Stricker wins third consecutive Deere Classic

SILVIS, Ill. - Steve Stricker's third consecutive victory in the John Deere Classic certainly was the most challenging - and by far the most dramatic.


With nine holes to play on Sunday, Stricker led by five strokes. With two holes left, he was two shots down.

Twice, Stricker buried shots deep in bunkers, one so far under the sand he had a hard time finding the ball. At a third bunker, he had to take an awkward stance just to give himself a chance to swing.

But he won nevertheless, sinking a 25-foot putt from off the 18th green to beat rookie and former Clemson standout Kyle Stanley by one stroke.

"It became hard, real hard," said Stricker, who was grateful for the encouraging words from caddie Jimmy Johnson.

"Jimmy was right there telling me the whole time, you know, it's not over yet, just keep plugging, you never know what's going to happen," Stricker said. "And sure enough, he was right. Just play it all the way out and see what happens."

Stricker's clutch putt capped a roller coaster round on a steamy afternoon and gave him 2-under par 69, good enough to make him the 10th golfer since World War II to win a tournament three consecutive times.

Despite a double-bogey on No. 5, when he needed two shots to get out of a greenside bunker, and bogeys on 15 and 16, Stricker finished at 22-under 262. Stanley, 23, whose best finish previously had been a tie for 12th at the Arnold Palmer Invitational in late March, closed with 66.

"It was an unbelievable week and an unbelievable finish," Stricker said. "I still can't believe I'm sitting here."
Matt McQuillan, who had missed the cut in his previous 10 tournaments, shot 64 to tie Zach Johnson (65) for third at 17-under. Augusta native Charles Howell (64) and Chez Reavie (72) were another stroke back.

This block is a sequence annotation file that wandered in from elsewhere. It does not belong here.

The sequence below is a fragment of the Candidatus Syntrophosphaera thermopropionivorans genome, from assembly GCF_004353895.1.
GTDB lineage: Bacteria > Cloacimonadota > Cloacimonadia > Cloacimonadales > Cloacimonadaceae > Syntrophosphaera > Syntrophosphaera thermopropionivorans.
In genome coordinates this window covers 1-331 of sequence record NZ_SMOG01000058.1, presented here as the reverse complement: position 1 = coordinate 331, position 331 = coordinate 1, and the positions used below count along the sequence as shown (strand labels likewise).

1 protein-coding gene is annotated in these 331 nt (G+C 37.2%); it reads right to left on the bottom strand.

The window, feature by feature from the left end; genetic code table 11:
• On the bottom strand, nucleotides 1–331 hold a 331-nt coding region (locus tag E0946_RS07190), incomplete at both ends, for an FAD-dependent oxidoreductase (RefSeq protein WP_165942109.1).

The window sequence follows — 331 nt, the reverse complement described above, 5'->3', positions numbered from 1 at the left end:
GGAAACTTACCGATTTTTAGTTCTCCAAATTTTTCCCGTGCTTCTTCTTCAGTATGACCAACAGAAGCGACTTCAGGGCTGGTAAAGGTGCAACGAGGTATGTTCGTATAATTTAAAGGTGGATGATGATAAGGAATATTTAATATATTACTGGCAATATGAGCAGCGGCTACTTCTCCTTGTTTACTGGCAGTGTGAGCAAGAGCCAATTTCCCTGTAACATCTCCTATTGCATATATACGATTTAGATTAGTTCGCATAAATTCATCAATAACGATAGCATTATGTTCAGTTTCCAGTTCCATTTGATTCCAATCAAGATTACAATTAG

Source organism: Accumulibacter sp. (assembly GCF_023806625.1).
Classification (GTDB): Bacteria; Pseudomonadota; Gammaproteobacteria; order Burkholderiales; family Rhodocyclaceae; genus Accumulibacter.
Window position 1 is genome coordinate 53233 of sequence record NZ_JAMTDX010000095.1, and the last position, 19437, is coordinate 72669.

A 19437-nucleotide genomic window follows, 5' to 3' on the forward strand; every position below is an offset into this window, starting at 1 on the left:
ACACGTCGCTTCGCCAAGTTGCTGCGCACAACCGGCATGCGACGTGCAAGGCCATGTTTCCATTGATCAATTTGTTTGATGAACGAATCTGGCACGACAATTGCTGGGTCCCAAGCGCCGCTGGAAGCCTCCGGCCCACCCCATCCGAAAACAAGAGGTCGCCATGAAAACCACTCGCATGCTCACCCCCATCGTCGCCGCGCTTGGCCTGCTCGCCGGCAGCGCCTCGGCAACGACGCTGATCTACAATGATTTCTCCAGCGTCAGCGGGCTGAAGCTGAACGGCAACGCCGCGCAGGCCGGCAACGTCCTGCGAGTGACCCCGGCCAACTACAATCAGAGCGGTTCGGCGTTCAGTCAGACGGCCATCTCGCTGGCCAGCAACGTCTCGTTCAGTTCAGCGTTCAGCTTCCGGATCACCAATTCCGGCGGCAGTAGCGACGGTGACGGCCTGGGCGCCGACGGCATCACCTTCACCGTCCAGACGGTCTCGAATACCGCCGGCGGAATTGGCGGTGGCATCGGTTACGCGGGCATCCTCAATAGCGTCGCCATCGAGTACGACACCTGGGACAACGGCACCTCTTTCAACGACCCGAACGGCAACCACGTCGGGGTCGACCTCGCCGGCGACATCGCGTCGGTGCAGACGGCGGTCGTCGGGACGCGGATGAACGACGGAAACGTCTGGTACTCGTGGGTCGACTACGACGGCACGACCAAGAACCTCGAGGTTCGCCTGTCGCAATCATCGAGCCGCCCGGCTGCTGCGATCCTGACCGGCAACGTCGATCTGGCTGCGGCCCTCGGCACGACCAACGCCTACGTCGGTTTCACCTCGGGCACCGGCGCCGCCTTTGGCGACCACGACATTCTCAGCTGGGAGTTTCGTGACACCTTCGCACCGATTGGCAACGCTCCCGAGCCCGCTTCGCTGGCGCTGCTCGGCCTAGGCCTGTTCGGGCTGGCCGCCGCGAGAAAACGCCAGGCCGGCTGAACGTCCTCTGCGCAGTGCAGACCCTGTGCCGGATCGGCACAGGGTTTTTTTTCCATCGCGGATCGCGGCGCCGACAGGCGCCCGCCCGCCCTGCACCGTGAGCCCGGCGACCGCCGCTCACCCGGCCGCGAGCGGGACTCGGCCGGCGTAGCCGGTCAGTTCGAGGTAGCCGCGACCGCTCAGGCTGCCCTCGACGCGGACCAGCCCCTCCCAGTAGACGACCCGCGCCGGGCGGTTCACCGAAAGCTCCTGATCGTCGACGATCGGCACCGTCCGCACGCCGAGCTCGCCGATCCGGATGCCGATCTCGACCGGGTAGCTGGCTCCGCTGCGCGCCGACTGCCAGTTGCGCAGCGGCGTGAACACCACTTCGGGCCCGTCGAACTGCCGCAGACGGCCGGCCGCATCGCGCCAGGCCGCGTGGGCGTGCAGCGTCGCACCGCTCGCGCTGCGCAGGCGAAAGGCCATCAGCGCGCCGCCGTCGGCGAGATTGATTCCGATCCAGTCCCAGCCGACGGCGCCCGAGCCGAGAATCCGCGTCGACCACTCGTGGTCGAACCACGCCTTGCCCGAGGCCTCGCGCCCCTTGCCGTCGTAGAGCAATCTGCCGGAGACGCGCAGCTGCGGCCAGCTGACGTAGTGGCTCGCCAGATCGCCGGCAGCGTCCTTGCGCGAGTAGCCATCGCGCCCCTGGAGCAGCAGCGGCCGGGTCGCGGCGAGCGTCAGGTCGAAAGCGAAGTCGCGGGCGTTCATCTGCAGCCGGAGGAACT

Stanley zoomed in front with birdies on five of the first six holes on the back nine, and kept the lead by salvaging par on 17 after sending his tee shot into a grove of trees. But he missed a 9-foot par putt on 18 to open the door for Stricker, who took advantage.

Stricker had fallen two behind with those back-to-back bogeys, which seemingly ended his hopes of a three-peat.
"I really did feel like the momentum was gone for a while," he said. "Those holes kind of derailed me there."
But he regrouped quickly. Stricker knocked in a 15-foot putt for birdie on 17 to cut Stanley's lead to one stroke, then made what turned out to be a tournament-saving shot from a bunker on the left side of the fairway on 18.

Standing with his left foot in the bunker and his right foot on the lip, Stricker hit the ball solidly and left it on the fringe of the green behind the pin, drawing a huge roar from the crowd.

The next roar was even louder. Using his putter, Stricker sent the ball toward the cup and watched it curl in from the left side. The 44-year-old from Madison, Wis., a crowd favorite at this tournament, backed away as the ball neared the hole, then raised his arms and pumped his fist to celebrate the moment.

"It's weird," Stricker said. "When I get into a situation where I have to make a putt, I feel like my nerves kind of go away and I focus extremely hard on trying to make that putt. And that's kind of like the little zone I got into on 17 and 18, I guess."

With the victory, Stricker joined a small but noteworthy group of golfers who have won a tournament three years running. The list reads like a Who's Who of the game and includes Tiger Woods, Arnold Palmer, Jack Nicklaus, Tom Watson, Ben Hogan and Johnny Miller.

Stanley claimed a nice consolation prize, earning the spot in Thursday's British Open that goes to the highest finisher in this tournament who's not already qualified.


Stricker eyes third John Deere Classic in a row


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